Johannes Radinger

dscf9532-6I am river ecologist with research interests mostly related to the modelling of spatial patterns and processes like species-habitat relationships (e.g. species distribution models, habitat suitability models) or dispersal of biota to aid conservation and management of rivers. In particular, I am interested in the development and application of free and open source (geospatial) software (FOSS) for the investigation of various aspects of riverine ecology.

Currently, I am postdoc at the Leibniz Institute of Freshwater Ecology and Inland Fisheries (IGB), Berlin working in the lab of Christian Wolter (River revitalisation) within the European Horizon 2020 project Fithydro (Fishfriendly Innovative Technologies For Hydropower). Within this research project I am mainly interested in the evaluation of the cumulative impacts of hydropower on fish populations and to develop corresponding assessment and modelling tools. In addition, I am guest researcher at the Research Group on Ecology of Inland Waters (GRECO), Institute of Aquatic Ecology at the University of Girona, Spain.

My previous postdoctoral research was at the IGB Berlin involved in the European BiodivERsA project FISHCON (Biodiversity scenarios for fragmented landscapes; freshwater connectivity and the future of fish diversity, 2012-2015) and at the University of Girona (lab of Emili García-Berthou) in the European BiodivERsA project ODYSSEUS (Between Scylla and Charybdis – managing connectivity for freshwater fish, 2017-2019). Within this European research I was studying the effects of how longitudinal connectivity and future global change jointly affect fish assemblages, with a particular focus on non-native fish invasions in the Mediterranean River Ebro. My core interest within previous projects was mainly related to species distribution and fish dispersal modelling at various spatial scales ranging from small sub catchments to large European river catchments (River Elbe, River Ebro).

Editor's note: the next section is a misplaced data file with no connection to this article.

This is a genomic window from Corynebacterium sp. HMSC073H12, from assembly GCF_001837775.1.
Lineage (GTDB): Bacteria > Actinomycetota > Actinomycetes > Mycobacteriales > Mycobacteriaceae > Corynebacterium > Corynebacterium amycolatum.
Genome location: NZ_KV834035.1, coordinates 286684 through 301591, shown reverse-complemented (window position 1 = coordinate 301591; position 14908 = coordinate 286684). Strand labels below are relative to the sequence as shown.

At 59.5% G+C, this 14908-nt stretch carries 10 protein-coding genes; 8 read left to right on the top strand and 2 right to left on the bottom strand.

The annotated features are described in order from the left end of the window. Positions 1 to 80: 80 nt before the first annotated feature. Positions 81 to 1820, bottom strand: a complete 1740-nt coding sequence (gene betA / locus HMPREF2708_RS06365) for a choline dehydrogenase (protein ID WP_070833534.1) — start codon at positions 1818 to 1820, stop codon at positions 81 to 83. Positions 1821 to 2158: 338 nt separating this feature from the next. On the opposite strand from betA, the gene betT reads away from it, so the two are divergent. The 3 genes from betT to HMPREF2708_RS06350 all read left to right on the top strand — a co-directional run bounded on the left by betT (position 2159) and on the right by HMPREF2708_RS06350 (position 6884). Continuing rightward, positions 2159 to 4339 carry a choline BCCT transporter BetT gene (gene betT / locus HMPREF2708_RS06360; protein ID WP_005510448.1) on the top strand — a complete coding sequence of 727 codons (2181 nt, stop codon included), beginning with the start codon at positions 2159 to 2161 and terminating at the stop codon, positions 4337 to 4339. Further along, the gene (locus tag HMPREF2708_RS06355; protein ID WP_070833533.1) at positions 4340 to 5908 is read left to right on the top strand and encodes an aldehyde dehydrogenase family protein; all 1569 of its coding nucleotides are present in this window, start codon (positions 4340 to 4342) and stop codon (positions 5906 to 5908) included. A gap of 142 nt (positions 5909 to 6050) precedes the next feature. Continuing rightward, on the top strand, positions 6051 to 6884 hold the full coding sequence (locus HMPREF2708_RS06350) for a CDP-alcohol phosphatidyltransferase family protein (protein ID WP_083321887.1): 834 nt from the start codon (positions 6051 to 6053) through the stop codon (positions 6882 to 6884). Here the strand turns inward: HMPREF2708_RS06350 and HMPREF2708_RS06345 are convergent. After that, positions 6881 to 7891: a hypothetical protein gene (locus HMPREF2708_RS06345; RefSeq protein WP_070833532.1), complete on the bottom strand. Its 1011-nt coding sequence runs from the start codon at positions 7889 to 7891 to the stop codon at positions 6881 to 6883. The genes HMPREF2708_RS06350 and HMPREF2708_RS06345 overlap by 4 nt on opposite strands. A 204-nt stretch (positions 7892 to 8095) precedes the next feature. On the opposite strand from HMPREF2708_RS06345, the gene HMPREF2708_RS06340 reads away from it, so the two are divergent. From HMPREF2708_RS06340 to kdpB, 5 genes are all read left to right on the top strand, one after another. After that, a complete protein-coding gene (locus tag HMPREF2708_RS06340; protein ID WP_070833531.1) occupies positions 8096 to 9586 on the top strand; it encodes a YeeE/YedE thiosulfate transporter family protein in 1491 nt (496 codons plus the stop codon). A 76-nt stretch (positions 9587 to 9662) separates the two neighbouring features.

In 2014, I received my doctoral degree at the Faculty of Life Sciences, Humboldt Universität zu Berlin, Germany. My PhD work focussed on modelling fish dispersal and assessing fish assemblages in catchments affected by multiple pressures. The research work was conducted within the European IWRM-NET project IMPACT (Developing an Integrated Model to Predict Abiotic Habitat Conditions and Biota of Rivers Application in Climate Change Research and Water Management, 2010-2014) at the Leibniz-Institute of Freshwater Ecology and Inland Fisheries (IGB) in Berlin, Germany (C. Wolter). A main outcome of this project is the fish dispersal model FIDIMO, a spatially explicit model (based on the free and open source GRASS GIS) to predict and simulate fish movement in fragmented river networks under consideration of differently mobile individuals.

While I was working mainly with fish during the last years, I did my diploma thesis (2010) on aquatic macroinvertebrates and their habitat in an anthropogenically impacted river ecosystem. In particular, I investigated the effects of impounding on macroinvertebrates assemblages with special emphasis on the influence of changed hydromorphological conditions. I did my diploma studies (2003-2010) in Environmental Land- and Water Management at the University of Natural Resources and Life Sciences (BOKU) in Vienna (Austria). During my studies, I was working as a student assistant at the Institute of Hydrobiology and Aquatic Ecosystem Management, Workgroup Benthic River Ecology (O. Moog), BOKU, Vienna for two years.


International Society for River Science

SIL Austria

GfÖ – The Ecological Society of Germany, Austria and Switzerland